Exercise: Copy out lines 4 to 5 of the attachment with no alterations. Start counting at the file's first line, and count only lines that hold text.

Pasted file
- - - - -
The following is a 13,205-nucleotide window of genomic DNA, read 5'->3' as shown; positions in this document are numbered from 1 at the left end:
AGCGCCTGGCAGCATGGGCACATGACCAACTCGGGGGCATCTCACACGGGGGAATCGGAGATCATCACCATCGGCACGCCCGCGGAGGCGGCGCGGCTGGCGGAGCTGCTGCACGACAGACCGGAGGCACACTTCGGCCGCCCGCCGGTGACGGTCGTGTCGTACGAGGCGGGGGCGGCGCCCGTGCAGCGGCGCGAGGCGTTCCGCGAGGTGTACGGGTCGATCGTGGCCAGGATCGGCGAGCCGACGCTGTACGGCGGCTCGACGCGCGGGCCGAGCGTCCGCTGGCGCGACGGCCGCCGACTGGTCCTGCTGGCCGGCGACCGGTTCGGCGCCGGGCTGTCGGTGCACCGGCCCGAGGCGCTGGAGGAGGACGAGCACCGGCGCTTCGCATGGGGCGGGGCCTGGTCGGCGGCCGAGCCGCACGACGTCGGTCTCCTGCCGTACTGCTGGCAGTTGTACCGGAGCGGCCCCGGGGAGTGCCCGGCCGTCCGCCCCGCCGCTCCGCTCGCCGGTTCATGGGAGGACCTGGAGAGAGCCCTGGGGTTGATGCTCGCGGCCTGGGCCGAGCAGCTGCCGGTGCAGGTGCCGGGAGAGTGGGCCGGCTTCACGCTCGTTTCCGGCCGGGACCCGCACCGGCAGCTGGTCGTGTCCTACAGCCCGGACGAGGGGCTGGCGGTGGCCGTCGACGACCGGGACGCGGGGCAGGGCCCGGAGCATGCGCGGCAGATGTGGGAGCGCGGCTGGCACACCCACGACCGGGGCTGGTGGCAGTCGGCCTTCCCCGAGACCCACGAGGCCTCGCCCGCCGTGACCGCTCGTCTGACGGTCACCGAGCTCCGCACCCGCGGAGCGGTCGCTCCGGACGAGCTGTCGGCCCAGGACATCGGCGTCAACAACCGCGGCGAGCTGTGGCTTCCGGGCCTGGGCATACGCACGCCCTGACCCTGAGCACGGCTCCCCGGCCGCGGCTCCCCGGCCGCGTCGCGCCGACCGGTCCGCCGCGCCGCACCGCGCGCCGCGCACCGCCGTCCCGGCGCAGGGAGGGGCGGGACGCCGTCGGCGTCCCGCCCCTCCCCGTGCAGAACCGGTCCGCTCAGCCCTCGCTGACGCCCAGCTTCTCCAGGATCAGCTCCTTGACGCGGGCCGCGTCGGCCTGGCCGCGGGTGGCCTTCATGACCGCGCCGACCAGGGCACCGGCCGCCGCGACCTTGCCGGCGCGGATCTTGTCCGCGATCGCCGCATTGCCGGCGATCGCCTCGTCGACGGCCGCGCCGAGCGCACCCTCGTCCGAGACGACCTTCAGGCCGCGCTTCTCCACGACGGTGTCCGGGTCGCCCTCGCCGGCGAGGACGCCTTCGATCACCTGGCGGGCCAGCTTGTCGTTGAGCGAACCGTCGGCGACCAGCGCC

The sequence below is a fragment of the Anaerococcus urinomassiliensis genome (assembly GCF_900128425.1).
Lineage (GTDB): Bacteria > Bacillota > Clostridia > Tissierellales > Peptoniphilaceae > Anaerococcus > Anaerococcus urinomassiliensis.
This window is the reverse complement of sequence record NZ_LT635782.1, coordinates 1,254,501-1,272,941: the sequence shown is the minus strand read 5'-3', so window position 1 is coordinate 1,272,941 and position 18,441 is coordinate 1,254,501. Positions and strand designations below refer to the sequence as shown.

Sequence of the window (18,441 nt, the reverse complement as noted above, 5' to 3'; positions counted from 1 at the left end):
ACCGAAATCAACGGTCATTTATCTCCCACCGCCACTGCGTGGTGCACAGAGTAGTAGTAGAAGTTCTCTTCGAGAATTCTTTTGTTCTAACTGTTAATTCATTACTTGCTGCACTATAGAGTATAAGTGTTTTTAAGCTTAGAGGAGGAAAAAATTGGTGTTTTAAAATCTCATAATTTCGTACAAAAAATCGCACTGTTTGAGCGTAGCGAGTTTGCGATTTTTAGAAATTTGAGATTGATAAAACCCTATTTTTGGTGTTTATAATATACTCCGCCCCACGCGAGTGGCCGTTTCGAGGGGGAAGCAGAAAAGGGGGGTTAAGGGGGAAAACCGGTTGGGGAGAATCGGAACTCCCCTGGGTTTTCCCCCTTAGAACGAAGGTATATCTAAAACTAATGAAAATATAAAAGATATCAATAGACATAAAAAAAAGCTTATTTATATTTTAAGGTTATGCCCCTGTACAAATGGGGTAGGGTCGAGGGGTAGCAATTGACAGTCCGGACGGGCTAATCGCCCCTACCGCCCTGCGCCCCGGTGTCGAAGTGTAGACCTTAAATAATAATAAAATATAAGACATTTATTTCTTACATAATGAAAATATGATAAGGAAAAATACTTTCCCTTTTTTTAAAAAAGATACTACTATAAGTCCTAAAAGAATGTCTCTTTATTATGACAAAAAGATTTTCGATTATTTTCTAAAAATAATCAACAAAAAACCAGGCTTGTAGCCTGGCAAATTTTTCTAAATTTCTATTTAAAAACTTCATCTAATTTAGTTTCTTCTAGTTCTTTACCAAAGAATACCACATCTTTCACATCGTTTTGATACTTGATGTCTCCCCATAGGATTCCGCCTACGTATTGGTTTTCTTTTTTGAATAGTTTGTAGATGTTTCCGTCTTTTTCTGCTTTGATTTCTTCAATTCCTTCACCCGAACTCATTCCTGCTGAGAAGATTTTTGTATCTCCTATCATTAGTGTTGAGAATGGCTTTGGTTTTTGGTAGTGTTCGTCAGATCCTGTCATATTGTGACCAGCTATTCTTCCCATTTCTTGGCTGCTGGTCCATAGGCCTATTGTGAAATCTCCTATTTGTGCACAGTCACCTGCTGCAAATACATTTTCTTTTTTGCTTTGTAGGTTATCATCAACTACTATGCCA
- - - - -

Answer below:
Lineage (GTDB): Bacteria > Bacillota > Clostridia > Tissierellales > Peptoniphilaceae > Anaerococcus > Anaerococcus urinomassiliensis.
This window is the reverse complement of sequence record NZ_LT635782.1, coordinates 1,254,501-1,272,941: the sequence shown is the minus strand read 5'-3', so window position 1 is coordinate 1,272,941 and position 18,441 is coordinate 1,254,501. Positions and strand designations below refer to the sequence as shown.